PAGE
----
Commenting on the proposed building of a “Jews-only” building in Jaffa, the head of the development company in question was reported as saying: “We will continue to build throughout the Land of Israel. The national mission today is to bring rabbis and educators to every city in Israel, in order to strengthen Jewish identity in Israel.”
The phrase ‘national mission’ felt familiar – here are just a few other examples of this kind of language.
In the Negev
“After the cornerstone laying ceremony, in which Joseph Hess of JNF America participated, Mr. David Raisch, the local CEO, said that he was very excited to see the guests from the USA: “When we were evacuated from Gush Katif, we insisted on staying together as a community. We asked the government for a national mission, we told them we wanted a place no one else wanted to live in, and that’s how we ended up in Shomeria. It’s exciting for me to see you here today, because it makes me realize that building the eastern Negev is not just our personal goal, you are our partners to this task…””
“The significance of the Disengagement Plan is not only the evacuation of the Gaza Strip – it is also an increased effort to develop the Negev, the Galilee and greater Jerusalem. The Government of Israel, which I head, considers developing the Negev, the Galilee and greater Jerusalem a primary national mission – and views settlement as the number-one tool for doing so.” [PM Ariel Sharon] Continue reading “National mission”
The following extracts are taken from an email update (4 Feb 2010) by Yeela Raanan for the Regional Council for the Unrecognized Villages in the Negev (they have a website here and a Wikipedia entry here):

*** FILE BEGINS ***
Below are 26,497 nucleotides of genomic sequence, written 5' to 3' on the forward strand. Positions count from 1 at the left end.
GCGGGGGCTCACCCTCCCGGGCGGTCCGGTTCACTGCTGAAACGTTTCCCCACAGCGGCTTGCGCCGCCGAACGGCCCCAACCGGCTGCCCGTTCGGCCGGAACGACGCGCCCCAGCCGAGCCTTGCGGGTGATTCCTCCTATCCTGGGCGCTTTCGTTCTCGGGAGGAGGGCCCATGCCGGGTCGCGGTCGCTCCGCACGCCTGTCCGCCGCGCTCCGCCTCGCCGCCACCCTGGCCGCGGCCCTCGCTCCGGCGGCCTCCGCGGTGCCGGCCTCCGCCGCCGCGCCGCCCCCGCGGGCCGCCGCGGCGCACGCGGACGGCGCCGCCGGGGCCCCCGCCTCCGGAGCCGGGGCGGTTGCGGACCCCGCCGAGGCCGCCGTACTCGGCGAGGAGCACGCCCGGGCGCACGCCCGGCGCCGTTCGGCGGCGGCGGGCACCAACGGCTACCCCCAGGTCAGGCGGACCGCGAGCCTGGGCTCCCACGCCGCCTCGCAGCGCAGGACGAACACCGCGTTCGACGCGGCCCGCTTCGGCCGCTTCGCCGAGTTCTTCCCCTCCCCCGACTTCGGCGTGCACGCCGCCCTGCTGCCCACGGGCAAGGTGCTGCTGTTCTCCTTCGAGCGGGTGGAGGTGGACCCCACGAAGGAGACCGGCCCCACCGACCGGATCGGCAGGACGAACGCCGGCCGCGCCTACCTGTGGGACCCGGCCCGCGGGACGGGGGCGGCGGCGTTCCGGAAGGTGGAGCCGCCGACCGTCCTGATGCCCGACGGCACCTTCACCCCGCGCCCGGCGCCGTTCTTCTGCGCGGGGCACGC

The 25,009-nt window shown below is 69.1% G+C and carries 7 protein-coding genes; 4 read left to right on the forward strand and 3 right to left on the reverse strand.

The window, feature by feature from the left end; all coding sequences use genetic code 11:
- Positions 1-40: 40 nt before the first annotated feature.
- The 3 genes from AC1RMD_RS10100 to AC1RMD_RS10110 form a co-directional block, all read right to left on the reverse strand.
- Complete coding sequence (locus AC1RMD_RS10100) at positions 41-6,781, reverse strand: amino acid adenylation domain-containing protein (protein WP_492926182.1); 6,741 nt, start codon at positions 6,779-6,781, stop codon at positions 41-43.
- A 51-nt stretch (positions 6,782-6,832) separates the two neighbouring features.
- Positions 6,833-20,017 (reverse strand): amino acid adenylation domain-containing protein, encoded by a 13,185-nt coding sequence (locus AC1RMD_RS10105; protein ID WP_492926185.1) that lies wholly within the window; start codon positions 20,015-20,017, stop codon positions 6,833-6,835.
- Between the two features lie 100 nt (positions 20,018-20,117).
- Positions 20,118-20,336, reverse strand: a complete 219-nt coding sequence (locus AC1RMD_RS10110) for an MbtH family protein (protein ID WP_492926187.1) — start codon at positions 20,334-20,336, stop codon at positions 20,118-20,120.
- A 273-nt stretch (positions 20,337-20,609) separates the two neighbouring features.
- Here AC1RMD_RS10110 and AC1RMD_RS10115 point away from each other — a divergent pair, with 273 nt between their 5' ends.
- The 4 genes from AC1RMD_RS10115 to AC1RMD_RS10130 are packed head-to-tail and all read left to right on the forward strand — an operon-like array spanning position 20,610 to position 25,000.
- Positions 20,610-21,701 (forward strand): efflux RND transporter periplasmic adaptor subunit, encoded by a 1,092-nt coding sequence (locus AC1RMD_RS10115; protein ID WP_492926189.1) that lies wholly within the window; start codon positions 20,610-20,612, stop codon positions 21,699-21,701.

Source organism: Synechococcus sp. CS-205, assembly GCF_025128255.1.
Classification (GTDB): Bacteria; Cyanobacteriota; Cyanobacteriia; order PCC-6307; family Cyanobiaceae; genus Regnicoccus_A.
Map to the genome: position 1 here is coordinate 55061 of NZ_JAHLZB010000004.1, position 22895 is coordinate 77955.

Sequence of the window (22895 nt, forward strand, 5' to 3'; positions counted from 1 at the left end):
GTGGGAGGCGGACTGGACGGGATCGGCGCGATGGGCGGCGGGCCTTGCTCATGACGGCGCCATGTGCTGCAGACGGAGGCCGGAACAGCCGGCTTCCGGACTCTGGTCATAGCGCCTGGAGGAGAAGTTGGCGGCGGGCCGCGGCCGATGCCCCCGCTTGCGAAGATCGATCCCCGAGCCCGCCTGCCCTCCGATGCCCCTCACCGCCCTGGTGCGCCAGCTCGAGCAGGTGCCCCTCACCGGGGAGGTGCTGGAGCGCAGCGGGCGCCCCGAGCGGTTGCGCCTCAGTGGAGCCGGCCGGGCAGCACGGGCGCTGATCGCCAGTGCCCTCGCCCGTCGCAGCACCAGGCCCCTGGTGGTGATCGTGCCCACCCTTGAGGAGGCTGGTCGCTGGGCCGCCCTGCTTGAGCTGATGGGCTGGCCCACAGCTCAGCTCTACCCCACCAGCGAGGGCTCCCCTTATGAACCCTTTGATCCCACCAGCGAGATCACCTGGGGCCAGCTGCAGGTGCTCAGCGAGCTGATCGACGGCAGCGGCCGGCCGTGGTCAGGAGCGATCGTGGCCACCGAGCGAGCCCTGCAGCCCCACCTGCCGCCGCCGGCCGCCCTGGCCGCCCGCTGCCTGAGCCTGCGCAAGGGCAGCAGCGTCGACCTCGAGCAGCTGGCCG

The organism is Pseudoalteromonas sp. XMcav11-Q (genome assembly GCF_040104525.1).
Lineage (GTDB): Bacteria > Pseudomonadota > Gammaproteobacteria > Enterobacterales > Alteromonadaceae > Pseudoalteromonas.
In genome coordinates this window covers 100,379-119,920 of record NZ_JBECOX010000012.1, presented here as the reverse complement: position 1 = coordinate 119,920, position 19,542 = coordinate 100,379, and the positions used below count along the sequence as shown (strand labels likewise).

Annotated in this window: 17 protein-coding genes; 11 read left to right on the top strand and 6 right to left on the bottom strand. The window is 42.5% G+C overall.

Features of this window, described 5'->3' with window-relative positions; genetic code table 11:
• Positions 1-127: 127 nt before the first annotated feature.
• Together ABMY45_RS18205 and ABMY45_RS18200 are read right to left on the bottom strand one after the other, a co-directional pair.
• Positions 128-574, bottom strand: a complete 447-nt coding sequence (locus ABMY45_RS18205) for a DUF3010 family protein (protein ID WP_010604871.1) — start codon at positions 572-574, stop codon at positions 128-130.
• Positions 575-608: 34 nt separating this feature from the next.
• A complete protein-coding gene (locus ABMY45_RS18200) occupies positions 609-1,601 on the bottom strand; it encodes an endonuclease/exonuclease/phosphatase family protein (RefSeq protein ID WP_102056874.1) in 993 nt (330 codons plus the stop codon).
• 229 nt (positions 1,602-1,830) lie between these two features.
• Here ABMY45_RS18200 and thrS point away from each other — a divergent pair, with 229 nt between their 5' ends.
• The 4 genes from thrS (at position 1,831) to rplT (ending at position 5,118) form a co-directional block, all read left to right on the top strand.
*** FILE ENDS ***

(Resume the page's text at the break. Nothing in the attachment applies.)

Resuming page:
On Tuesday this week the Government of Israel destroyed crops in the Bedouin village of Al-Mazraa. “Crops” hardly defines the one inch high wheat that the community has managed to grow in the desert land. The Bedouin farmers do not have water allocations like their Jewish counterparts, and are dependent on rain. The annual average is 2 inches of rain.. This year was a better year, but even on a good year the wheat does not grow tall enough to be harvested and is used as grazing for the sheep of the residents of this village – one of the poorest communities in Israel. But the government officials were not pleased that this year was blessed with rain – and re-plowed the land to make sure the meager crop will be destroyed. The excuse – the land is not owned by the residents of the village (the land is disputed land – historically belonging to the Bedouin, but the government claims it belongs to the state). But the real reason is – they are Arabs. As Arabs – even though they are citizens of Israel – they are seen as our enemies.
The village of Twail Abu-Jarwal was destroyed completely three times. On October 26th, January 6th and again on January 21st.
In the village of El-Araqib homes have been demolished four times! On October 29th – two tents, on December 7th – 7 huts, on January 6th and 21st two huts each time.
Continue reading “What CNN forgot to mention about ‘the Middle East’s only democracy’”